The ongoing out-migration of African Americans who once lived in San Francisco has shrunk the City’s African American population from its highest point of 13.4% in 1970, to 6.1% in 2010, and an estimated 4% in 2018. In spite of this decline, African American culture remains a distinct gem in the Bayview Hunters Point neighborhood. The neighborhood is socioeconomically diverse and inclusive. With African American residents making up 28% of the neighborhood, it still boasts the highest concentration of African Americans within San Francisco. There is still a strong presence of African American culture as is evidenced by business owners, religious congregations, public arts, and native musicians.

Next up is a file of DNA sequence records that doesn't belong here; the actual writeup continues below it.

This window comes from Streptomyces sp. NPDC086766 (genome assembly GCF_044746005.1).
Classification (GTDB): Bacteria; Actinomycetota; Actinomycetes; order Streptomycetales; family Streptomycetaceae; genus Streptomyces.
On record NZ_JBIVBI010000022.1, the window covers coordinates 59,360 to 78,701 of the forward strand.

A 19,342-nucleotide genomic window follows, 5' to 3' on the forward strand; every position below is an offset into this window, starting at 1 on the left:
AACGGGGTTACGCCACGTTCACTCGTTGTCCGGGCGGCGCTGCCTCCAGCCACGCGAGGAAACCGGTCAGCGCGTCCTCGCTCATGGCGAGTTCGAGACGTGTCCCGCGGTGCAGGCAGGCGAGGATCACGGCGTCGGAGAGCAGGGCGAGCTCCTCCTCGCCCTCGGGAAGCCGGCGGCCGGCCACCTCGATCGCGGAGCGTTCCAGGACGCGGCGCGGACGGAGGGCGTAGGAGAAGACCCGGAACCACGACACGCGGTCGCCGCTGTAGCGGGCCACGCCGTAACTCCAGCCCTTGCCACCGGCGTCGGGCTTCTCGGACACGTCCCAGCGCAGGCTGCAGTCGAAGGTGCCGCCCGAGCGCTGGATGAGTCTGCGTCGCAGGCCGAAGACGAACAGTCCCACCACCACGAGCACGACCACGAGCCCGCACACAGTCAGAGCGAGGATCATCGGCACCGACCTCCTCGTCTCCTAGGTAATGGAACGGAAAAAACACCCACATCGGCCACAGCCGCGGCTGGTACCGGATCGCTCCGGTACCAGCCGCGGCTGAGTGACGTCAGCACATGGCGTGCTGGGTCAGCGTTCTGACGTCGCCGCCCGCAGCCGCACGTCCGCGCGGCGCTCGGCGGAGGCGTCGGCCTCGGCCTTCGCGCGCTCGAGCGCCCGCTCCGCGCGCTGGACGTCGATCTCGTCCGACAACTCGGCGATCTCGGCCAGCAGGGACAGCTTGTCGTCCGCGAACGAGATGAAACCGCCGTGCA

This culture reflects a long history. The neighborhood’s cultural and artistic traditions began to take root well before the neighborhood shifted demographically. The southern migrants came with traditions, history, and aspirations handed down from one generation to the next. Over time, businesses along 3rd Street began to slowly change and become a reflection of the neighborhood. Community-based organizations formed to address specific unmet needs and demand investments that benefited the neighborhood. The result was an incredible blend of southern Black traditions with a distinctive West Coast vibe, with community locales such as the Bayview Community Center, Sam Jordan’s Bar, the Jazz Room, and the Bayview Opera House, that are now historic institutions. Today, the influence of African Americans can be found throughout the neighborhood. Community buildings, streets, parks and open space, and art honor African American leaders and the African American experience.